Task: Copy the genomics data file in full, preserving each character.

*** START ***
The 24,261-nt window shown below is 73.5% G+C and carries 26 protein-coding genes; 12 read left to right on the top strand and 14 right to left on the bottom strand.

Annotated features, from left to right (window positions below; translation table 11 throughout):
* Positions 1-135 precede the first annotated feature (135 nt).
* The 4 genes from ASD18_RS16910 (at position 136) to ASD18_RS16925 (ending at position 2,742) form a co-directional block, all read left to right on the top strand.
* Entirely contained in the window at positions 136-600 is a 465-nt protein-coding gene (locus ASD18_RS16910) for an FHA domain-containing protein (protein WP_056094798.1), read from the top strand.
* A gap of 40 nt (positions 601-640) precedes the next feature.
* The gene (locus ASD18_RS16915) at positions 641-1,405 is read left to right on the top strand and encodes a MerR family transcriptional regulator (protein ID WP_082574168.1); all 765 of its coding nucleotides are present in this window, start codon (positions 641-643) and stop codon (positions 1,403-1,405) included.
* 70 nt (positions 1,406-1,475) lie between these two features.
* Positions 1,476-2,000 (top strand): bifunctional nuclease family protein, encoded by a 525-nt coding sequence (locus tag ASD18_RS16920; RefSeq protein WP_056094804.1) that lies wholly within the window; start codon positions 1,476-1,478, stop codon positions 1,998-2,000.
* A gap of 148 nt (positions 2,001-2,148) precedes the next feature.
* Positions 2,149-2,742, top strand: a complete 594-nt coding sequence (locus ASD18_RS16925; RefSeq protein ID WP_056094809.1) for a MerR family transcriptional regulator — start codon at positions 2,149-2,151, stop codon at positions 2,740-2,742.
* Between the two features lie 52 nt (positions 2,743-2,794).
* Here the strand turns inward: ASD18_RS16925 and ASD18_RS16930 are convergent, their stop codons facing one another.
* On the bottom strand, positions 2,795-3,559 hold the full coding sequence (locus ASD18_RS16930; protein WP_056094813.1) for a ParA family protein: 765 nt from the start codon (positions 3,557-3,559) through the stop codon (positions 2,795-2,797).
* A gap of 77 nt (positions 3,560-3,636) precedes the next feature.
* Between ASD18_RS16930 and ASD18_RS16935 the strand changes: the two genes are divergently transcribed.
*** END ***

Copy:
The 24,261-nt window shown below is 73.5% G+C and carries 26 protein-coding genes; 12 read left to right on the top strand and 14 right to left on the bottom strand.

Annotated features, from left to right (window positions below; translation table 11 throughout):
* Positions 1-135 precede the first annotated feature (135 nt).
* The 4 genes from ASD18_RS16910 (at position 136) to ASD18_RS16925 (ending at position 2,742) form a co-directional block, all read left to right on the top strand.
* Entirely contained in the window at positions 136-600 is a 465-nt protein-coding gene (locus ASD18_RS16910) for an FHA domain-containing protein (protein WP_056094798.1), read from the top strand.
* A gap of 40 nt (positions 601-640) precedes the next feature.
* The gene (locus ASD18_RS16915) at positions 641-1,405 is read left to right on the top strand and encodes a MerR family transcriptional regulator (protein ID WP_082574168.1); all 765 of its coding nucleotides are present in this window, start codon (positions 641-643) and stop codon (positions 1,403-1,405) included.
* 70 nt (positions 1,406-1,475) lie between these two features.
* Positions 1,476-2,000 (top strand): bifunctional nuclease family protein, encoded by a 525-nt coding sequence (locus tag ASD18_RS16920; RefSeq protein WP_056094804.1) that lies wholly within the window; start codon positions 1,476-1,478, stop codon positions 1,998-2,000.
* A gap of 148 nt (positions 2,001-2,148) precedes the next feature.
* Positions 2,149-2,742, top strand: a complete 594-nt coding sequence (locus ASD18_RS16925; RefSeq protein ID WP_056094809.1) for a MerR family transcriptional regulator — start codon at positions 2,149-2,151, stop codon at positions 2,740-2,742.
* Between the two features lie 52 nt (positions 2,743-2,794).
* Here the strand turns inward: ASD18_RS16925 and ASD18_RS16930 are convergent, their stop codons facing one another.
* On the bottom strand, positions 2,795-3,559 hold the full coding sequence (locus ASD18_RS16930; protein WP_056094813.1) for a ParA family protein: 765 nt from the start codon (positions 3,557-3,559) through the stop codon (positions 2,795-2,797).
* A gap of 77 nt (positions 3,560-3,636) precedes the next feature.
* Between ASD18_RS16930 and ASD18_RS16935 the strand changes: the two genes are divergently transcribed.